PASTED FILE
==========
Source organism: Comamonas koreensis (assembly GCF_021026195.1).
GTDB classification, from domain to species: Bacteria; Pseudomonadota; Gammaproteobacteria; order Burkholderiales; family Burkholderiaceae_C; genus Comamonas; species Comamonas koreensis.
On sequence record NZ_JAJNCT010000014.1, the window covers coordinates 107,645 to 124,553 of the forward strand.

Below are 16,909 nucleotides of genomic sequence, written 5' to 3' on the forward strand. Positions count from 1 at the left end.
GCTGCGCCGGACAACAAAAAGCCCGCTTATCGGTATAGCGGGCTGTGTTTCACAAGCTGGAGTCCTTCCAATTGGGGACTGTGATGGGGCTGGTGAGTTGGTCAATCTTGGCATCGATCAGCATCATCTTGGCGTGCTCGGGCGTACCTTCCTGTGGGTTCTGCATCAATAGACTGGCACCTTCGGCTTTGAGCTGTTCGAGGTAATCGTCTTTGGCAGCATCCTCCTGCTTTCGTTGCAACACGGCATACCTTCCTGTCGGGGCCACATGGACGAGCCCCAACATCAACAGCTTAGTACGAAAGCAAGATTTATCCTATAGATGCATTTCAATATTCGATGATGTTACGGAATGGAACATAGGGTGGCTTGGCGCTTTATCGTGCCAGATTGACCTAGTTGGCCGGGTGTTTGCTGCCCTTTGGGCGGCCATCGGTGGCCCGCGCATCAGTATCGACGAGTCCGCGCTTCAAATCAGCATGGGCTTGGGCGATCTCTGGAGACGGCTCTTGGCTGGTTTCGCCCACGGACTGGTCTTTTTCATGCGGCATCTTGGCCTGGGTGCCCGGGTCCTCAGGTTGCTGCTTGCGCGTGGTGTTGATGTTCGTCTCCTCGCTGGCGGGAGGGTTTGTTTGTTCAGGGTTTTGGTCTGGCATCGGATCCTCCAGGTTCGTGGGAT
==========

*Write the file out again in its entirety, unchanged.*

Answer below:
Source organism: Comamonas koreensis (assembly GCF_021026195.1).
GTDB classification, from domain to species: Bacteria; Pseudomonadota; Gammaproteobacteria; order Burkholderiales; family Burkholderiaceae_C; genus Comamonas; species Comamonas koreensis.
On sequence record NZ_JAJNCT010000014.1, the window covers coordinates 107,645 to 124,553 of the forward strand.

Below are 16,909 nucleotides of genomic sequence, written 5' to 3' on the forward strand. Positions count from 1 at the left end.
GCTGCGCCGGACAACAAAAAGCCCGCTTATCGGTATAGCGGGCTGTGTTTCACAAGCTGGAGTCCTTCCAATTGGGGACTGTGATGGGGCTGGTGAGTTGGTCAATCTTGGCATCGATCAGCATCATCTTGGCGTGCTCGGGCGTACCTTCCTGTGGGTTCTGCATCAATAGACTGGCACCTTCGGCTTTGAGCTGTTCGAGGTAATCGTCTTTGGCAGCATCCTCCTGCTTTCGTTGCAACACGGCATACCTTCCTGTCGGGGCCACATGGACGAGCCCCAACATCAACAGCTTAGTACGAAAGCAAGATTTATCCTATAGATGCATTTCAATATTCGATGATGTTACGGAATGGAACATAGGGTGGCTTGGCGCTTTATCGTGCCAGATTGACCTAGTTGGCCGGGTGTTTGCTGCCCTTTGGGCGGCCATCGGTGGCCCGCGCATCAGTATCGACGAGTCCGCGCTTCAAATCAGCATGGGCTTGGGCGATCTCTGGAGACGGCTCTTGGCTGGTTTCGCCCACGGACTGGTCTTTTTCATGCGGCATCTTGGCCTGGGTGCCCGGGTCCTCAGGTTGCTGCTTGCGCGTGGTGTTGATGTTCGTCTCCTCGCTGGCGGGAGGGTTTGTTTGTTCAGGGTTTTGGTCTGGCATCGGATCCTCCAGGTTCGTGGGAT